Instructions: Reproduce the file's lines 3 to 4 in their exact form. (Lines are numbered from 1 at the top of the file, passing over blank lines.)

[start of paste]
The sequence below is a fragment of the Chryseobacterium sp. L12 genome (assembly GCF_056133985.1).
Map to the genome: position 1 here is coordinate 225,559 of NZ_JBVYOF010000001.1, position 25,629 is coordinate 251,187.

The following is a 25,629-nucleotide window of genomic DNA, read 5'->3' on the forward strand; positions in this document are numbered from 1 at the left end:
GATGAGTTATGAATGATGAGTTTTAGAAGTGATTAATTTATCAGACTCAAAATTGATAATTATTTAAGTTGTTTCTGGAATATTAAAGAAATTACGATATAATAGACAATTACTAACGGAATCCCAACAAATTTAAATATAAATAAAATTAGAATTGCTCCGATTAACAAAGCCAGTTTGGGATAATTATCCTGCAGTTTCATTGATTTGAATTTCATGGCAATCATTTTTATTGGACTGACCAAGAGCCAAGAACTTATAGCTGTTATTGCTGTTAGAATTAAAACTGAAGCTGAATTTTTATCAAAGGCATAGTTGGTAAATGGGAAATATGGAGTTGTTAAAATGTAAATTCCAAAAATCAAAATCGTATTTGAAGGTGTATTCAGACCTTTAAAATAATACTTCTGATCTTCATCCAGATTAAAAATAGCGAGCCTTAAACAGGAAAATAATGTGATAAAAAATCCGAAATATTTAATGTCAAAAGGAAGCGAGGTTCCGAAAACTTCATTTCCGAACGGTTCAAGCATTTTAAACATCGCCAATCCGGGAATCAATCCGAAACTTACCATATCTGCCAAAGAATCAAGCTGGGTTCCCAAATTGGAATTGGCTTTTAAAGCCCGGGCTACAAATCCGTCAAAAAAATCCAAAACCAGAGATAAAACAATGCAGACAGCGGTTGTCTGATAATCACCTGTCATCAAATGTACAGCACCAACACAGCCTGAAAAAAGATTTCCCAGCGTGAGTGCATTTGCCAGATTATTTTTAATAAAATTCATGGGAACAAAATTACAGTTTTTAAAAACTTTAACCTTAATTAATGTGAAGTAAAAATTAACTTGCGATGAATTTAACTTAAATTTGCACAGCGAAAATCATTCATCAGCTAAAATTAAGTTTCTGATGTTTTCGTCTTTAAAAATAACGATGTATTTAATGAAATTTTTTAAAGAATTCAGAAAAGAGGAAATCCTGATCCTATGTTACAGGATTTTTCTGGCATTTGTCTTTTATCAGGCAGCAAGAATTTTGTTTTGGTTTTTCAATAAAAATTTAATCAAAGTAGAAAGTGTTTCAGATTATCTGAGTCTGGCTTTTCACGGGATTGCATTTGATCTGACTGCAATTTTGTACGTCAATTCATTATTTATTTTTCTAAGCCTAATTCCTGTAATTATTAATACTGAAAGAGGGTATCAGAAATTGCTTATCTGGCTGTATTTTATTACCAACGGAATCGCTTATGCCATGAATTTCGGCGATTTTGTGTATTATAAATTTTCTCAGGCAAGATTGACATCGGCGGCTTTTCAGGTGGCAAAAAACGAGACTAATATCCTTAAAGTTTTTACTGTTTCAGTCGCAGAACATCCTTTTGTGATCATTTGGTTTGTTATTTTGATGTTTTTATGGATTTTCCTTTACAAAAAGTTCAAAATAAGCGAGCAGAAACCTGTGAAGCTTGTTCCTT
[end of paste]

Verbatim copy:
The following is a 25,629-nucleotide window of genomic DNA, read 5'->3' on the forward strand; positions in this document are numbered from 1 at the left end:
GATGAGTTATGAATGATGAGTTTTAGAAGTGATTAATTTATCAGACTCAAAATTGATAATTATTTAAGTTGTTTCTGGAATATTAAAGAAATTACGATATAATAGACAATTACTAACGGAATCCCAACAAATTTAAATATAAATAAAATTAGAATTGCTCCGATTAACAAAGCCAGTTTGGGATAATTATCCTGCAGTTTCATTGATTTGAATTTCATGGCAATCATTTTTATTGGACTGACCAAGAGCCAAGAACTTATAGCTGTTATTGCTGTTAGAATTAAAACTGAAGCTGAATTTTTATCAAAGGCATAGTTGGTAAATGGGAAATATGGAGTTGTTAAAATGTAAATTCCAAAAATCAAAATCGTATTTGAAGGTGTATTCAGACCTTTAAAATAATACTTCTGATCTTCATCCAGATTAAAAATAGCGAGCCTTAAACAGGAAAATAATGTGATAAAAAATCCGAAATATTTAATGTCAAAAGGAAGCGAGGTTCCGAAAACTTCATTTCCGAACGGTTCAAGCATTTTAAACATCGCCAATCCGGGAATCAATCCGAAACTTACCATATCTGCCAAAGAATCAAGCTGGGTTCCCAAATTGGAATTGGCTTTTAAAGCCCGGGCTACAAATCCGTCAAAAAAATCCAAAACCAGAGATAAAACAATGCAGACAGCGGTTGTCTGATAATCACCTGTCATCAAATGTACAGCACCAACACAGCCTGAAAAAAGATTTCCCAGCGTGAGTGCATTTGCCAGATTATTTTTAATAAAATTCATGGGAACAAAATTACAGTTTTTAAAAACTTTAACCTTAATTAATGTGAAGTAAAAATTAACTTGCGATGAATTTAACTTAAATTTGCACAGCGAAAATCATTCATCAGCTAAAATTAAGTTTCTGATGTTTTCGTCTTTAAAAATAACGATGTATTTAATGAAATTTTTTAAAGAATTCAGAAAAGAGGAAATCCTGATCCTATGTTACAGGATTTTTCTGGCATTTGTCTTTTATCAGGCAGCAAGAATTTTGTTTTGGTTTTTCAATAAAAATTTAATCAAAGTAGAAAGTGTTTCAGATTATCTGAGTCTGGCTTTTCACGGGATTGCATTTGATCTGACTGCAATTTTGTACGTCAATTCATTATTTATTTTTCTAAGCCTAATTCCTGTAATTATTAATACTGAAAGAGGGTATCAGAAATTGCTTATCTGGCTGTATTTTATTACCAACGGAATCGCTTATGCCATGAATTTCGGCGATTTTGTGTATTATAAATTTTCTCAGGCAAGATTGACATCGGCGGCTTTTCAGGTGGCAAAAAACGAGACTAATATCCTTAAAGTTTTTACTGTTTCAGTCGCAGAACATCCTTTTGTGATCATTTGGTTTGTTATTTTGATGTTTTTATGGATTTTCCTTTACAAAAAGTTCAAAATAAGCGAGCAGAAACCTGTGAAGCTTGTTCCTT